An island we went ashore to when we were out there was called Paegyong-do and that had US Marine base on it and there were 20 000 Korean refugees on it as well. And it was quite cold actually in the wintertime when we were there. It was quite cold. We all wore winter boots and parkas and what have you because it was cold. We talked to the Korean people there. When we were there we had a bunch of orphans actually on board the ship. We threw a little party for them on the ship. They took them out in boats because we were anchored out, and they took them out in boats to the ship and we threw a party for them. And then we raised funds to buy flannel for them so they could make pajamas and stuff for them. We all donated money towards that. And we got to talk to the people. They couldn’t talk English but they were showing us things. It was interesting watching the women washing their clothes. They would take them down and beat them, put them on rocks and beat them with well just water and then beat them and they come out nice clean white clothes. Better than we do nowadays I think.

They didn’t have much to eat. They’d pick barnacles off of rocks. They’d spend all day going out to the rocks picking meat out of these barnacles for food to eat. And another thing we did, on board the ship we had – you know the cereal in the little boxes? You know like Corn Flakes and Rice Crispies and all of that sort of that? We used to fill our pockets with them and take them and give them to the kids there.

Going down there the weather was pretty good most of the time, but we hit quite a storm going to Hong Kong, just between Formosa [and mainland China]. It’s now called Taiwan I think, something like that. Formosa, going through there we hit quite a storm. I took movies of it actually as we were going, from the deck. But we rolled over. They called it broach 2. It went over on the wave and then instead of coming back it went over there further and it smashed our railing on our port side and we had a Jeep onboard and it smashed the Jeep something awful. And that was the roughest we had.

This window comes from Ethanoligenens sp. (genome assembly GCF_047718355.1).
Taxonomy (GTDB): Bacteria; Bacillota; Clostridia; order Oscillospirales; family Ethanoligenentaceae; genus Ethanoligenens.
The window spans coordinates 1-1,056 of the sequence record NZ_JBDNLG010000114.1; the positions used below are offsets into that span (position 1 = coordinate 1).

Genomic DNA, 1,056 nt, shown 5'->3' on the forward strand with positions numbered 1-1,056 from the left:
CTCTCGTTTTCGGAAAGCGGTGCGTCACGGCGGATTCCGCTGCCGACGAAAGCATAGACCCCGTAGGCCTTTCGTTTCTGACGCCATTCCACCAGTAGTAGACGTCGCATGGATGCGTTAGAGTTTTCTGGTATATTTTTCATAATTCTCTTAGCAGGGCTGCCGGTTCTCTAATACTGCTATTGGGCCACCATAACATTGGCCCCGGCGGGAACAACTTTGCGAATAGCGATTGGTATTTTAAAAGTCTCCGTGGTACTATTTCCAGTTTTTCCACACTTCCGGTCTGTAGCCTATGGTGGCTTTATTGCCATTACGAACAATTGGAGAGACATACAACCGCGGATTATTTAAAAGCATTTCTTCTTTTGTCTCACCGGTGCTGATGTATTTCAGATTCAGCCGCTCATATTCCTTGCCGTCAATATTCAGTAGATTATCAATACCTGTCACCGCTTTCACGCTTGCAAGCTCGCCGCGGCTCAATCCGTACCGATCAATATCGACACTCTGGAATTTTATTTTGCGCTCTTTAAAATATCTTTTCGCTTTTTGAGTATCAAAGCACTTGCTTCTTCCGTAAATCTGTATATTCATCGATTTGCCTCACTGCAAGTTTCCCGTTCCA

We did a kind of torpedo attack against a British cruiser, the [HMS] Newcastle it was in fact. He fire dummy torpedoes at it and they’d let you know how close you’re coming to them and all that sort of thing. At that time we were with the [HMCS] Huron, the [HMCS] Iroquois and the British destroyer, Australian destroyer. Another time – it was really called a hunter-killer exercise where you’re going after a submarine and there were four United States submarines. They were down, we had to try and find them. That sort of thing. That’s when we were with the [USS] Rendova and there was four navy destroyer squadrons there too. Quite a pile of people. And that we did when we were heading for Okinawa [Japan] in Buckner Bay [Nakagusuku Bay] there. And then another time we did what they call a large fleet exercise with the battleship [USS] Wisconsin and a bunch of cruisers and British ships. We were mixed up. It was all British, American, everything. We never did operate with any of the Columbian ships. It was mostly with the British and Americans and Australians that we operated with.